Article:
I believe you are right. A 20 amp breaker is rated at 12 guage wire and a 15 amp breaker is rated at 14 guage. On a 15 amp breaker nothing else could be running and 12 guage is pretty heavy wire, larger than most extension cords, power strips etc. So you would have to look at the strip and circuit. Power tools like circular saws, jig saws, etc. are more forgiving and will run with power flucuations, so it’s hard to tell even is someone used other 15 amp tools on an extension cord. I have a large induction motor table saw and a smaller benchtop with universal motor, rated at 15 amps. I run the benchtop saw with no problem on the lines that the nail gun doesn’t like. I was using the Arrow again today on my current project and was pretty amazed at it shooting one and a quarter inch nails in oak with no problem and set nicely just below the surface. It is a pain to only be able to use the right outlet, but for me the ease of building most items without any clamp time for the glue up outweighs the inconvenience. For example, after the glue is used I shoot a small nails through the tonge and grove of raised panel doors on the back. Once the pieces are sanded I tack a small nail at the top and bottom with the panels in place, which leaves in the room in the width where all most all of the epansion takes place but no rattle. Oak is brittle so after a little practice on placement I am staining in minutes after the assembly and all of my doors are very solid.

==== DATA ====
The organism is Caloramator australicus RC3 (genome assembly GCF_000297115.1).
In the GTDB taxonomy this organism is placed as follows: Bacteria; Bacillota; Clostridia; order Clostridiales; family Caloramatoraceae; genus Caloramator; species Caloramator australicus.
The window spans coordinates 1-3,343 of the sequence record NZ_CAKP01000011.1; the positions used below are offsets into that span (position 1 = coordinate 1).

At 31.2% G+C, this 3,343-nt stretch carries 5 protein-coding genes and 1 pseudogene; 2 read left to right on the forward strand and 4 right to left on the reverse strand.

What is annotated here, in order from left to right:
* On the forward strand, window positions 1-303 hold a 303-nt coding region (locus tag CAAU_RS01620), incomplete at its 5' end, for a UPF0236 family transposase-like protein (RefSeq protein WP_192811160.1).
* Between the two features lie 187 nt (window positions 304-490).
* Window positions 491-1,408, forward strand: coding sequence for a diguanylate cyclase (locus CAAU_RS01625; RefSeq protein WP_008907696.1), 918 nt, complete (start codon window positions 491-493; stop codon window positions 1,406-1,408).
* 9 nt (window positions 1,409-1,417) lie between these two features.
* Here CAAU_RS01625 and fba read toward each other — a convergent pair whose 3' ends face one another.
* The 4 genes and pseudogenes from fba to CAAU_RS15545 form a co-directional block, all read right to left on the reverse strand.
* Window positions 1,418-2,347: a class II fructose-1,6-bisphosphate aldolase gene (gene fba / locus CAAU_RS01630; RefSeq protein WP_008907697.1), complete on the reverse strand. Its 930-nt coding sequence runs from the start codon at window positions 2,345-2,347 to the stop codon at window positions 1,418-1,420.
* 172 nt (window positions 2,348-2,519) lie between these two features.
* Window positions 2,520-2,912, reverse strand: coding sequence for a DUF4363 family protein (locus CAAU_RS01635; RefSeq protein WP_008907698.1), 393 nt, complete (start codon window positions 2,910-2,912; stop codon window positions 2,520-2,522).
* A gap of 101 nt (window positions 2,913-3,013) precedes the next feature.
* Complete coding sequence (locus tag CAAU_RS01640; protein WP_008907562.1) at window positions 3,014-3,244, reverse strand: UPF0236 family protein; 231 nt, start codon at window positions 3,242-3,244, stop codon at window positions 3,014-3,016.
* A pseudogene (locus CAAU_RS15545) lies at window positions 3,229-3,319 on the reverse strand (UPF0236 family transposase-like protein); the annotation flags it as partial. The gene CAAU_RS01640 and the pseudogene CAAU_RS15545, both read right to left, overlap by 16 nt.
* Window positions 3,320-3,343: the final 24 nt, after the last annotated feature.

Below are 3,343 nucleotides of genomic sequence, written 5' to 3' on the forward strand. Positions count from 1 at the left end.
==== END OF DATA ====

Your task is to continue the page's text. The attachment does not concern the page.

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1319 posts in 4246 days